How a Single Mutation Causes a Devastating Neurological Disease

Illustration of Glutamate Transport in Neural Cells

Illustration of the glutamate transporter (pink) in neural cells (blue), with glutamate and anions in yellow and orange. Credit: A. Guskov, University of Groningen

Episodic ataxia type 6 is a rare neurological disorder that affects only a small number of individuals globally. It leads to temporary loss of muscle coordination and is caused by a mutation that alters a single amino acid in a protein responsible for transporting the neurotransmitter glutamate across neural cell membranes. Scientists from the University of Groningen in the Netherlands have uncovered the mechanism by which this mutation causes malfunction in these cells. Their findings were recently published in the journal Nature Communications.

Individuals suffering from ataxia experience a loss of muscle control, which can result in difficulties with movements and speech. Among the various forms of ataxia, episodic ataxia type 6 (EA6) is a particularly rare condition, characterized by episodes of muscle control loss. Currently, only a small number of individuals, including one family in the Netherlands, have been identified as having EA6 worldwide, with the total number of known patients numbering just over a dozen.

Albert Guskov

Professor Albert Guskov, lead author of the paper in Nature Communications on the effect of a single mutation in a glutamate transport protein in neural cells. This mutation causes the neurological disease Episodic Ataxia type 6. Credit: University of Groningen

It is known that EA6 is caused by a single mutation, but how this mutation can have such a dramatic effect was thus far a mystery. ‘This protein transports glutamate across the membrane of neural cells,’ explains structural biologist Albert Guskov. The protein is inserted in the cell membrane, and the mutation changes a proline amino acid in one of the helical transmembrane domains into an arginine.


“A proline in a helix typically causes a kink,” explains Guskov. “If a proline is changed into an arginine, we would expect this kink to disappear. To test this, we studied the structure of the mutated protein.”

Since the human transport protein is difficult to study in the lab, Guskov and his colleagues used an analogous protein from archaea, an ancient form of unicellular organism.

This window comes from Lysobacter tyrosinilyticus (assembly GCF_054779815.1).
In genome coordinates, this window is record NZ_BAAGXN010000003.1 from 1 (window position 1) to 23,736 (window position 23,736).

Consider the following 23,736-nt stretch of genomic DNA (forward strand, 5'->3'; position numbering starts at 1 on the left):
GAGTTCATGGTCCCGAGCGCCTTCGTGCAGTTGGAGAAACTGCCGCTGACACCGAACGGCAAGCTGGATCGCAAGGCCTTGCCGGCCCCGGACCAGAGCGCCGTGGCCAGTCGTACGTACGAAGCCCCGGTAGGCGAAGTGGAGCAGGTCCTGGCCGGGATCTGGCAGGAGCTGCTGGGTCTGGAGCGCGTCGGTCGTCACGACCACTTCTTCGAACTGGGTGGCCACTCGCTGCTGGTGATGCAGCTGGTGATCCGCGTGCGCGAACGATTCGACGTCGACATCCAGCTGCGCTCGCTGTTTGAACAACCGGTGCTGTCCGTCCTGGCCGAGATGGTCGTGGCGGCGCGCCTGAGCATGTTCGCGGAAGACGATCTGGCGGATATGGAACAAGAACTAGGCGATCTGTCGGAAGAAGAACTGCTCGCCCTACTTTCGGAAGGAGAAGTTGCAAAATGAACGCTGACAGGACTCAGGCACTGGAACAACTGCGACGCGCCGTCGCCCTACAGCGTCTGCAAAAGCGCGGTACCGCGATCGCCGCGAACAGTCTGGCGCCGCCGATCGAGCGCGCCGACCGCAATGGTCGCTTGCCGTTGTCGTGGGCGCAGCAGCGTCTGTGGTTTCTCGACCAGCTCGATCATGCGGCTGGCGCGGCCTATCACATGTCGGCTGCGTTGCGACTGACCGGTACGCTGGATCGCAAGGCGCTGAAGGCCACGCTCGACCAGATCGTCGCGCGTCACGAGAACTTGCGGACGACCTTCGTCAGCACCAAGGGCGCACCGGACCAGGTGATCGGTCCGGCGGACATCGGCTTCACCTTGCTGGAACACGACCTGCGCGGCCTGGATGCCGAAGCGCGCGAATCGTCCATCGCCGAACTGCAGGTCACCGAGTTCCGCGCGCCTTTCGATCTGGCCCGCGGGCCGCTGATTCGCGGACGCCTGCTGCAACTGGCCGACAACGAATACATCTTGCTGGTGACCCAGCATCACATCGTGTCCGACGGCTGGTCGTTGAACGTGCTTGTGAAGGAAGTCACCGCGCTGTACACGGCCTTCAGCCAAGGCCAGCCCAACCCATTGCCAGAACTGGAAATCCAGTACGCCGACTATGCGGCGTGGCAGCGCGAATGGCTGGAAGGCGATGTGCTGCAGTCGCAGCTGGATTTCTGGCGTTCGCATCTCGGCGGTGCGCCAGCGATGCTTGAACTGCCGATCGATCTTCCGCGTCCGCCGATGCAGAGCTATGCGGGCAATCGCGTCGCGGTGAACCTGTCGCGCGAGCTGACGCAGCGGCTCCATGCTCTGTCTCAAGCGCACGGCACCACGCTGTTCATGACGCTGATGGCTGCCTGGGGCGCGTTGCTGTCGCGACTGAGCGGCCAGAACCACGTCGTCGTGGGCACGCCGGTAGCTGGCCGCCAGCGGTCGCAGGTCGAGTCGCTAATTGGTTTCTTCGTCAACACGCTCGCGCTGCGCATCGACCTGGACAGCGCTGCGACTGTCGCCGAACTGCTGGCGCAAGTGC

“This archaeal protein has been well conserved throughout evolution, and we know from previous work that it is a good model for the human transport protein, even though it transports aspartate and not glutamate,” explains Guskov.

Using cryo-electron microscopy on normal and mutated proteins placed in lipid nanodiscs, the team was able to compare the shape of the mutated protein to the normal version. In previous studies, the team had shown that part of the protein moves up and down through the membrane, much like an elevator. The hypothesis was that the mutation would cause the transmembrane kink in the protein to disappear, and that this would change the protein’s shape and block the elevator movement.

However, that was not the case. Guskov: “To our surprise, the kink was still there.”

Nevertheless, the mutation did affect the functioning of the protein. “The transport rate was reduced by a factor of two, compared to the normal protein.” Furthermore, during the transport of the aspartate, the protein transiently formed an anion channel. “And in the mutated protein, ion transport was three times higher.”

Nasty consequences

Somehow, the arginine that replaced the proline did not alter the shape of the transport protein, but it did affect its function. Therefore, the researchers performed molecular dynamics simulations, which show all the interactions of the amino acids of the protein with their surroundings. “What we noticed is that a salt bridge is formed between the arginine amino acid and the lipids of the membrane.” This salt bridge, a form of attraction between molecules, appears to slow down the movement of the elevator part of the protein.

Guskov: “If this elevator moves more slowly, it explains the decrease in aspartate transport, but it also means the transient ion channel remains open longer, thus enabling more anions to pass through.” In human neural cells, this would lead to a reduced transport of the neurotransmitter glutamate, and increased anion imbalance. These findings explain how this mutation causes ataxia. “Both have very nasty consequences for the functioning of neural cells.”


However, there is no simple way to remedy the effect of the mutation. Guskov: “Furthermore, this transporter is present throughout the body, so any drug affecting it will probably have serious side effects.” Also, since there are only a handful of patients, no drug company would invest in a cure. “Although there might be a lot more patients. Since it is an episodic illness and the symptoms can be mild, many people might not be aware of it. They are simply used to feeling unwell for a few days at a time, just like someone who suffers from migraine.”

For the scientific community, these findings raise a number of intriguing questions. Guskov: “The protein has been very well conserved throughout evolutionary history. So why did this transient anion channel appear, and has it turned out to be so beneficial for archaea that it was carried over time right to our own neurons? That is what we would like to understand.”

Reference: “Mutation in glutamate transporter homologue GltTk provides insights into pathologic mechanism of episodic ataxia 6” by Emanuela Colucci, Zaid R. Anshari, Miyer F. Patiño-Ruiz, Mariia Nemchinova, Jacob Whittaker, Dirk J. Slotboom and Albert Guskov, 31 March 2023, Nature Communications.
DOI: 10.1038/s41467-023-37503-y

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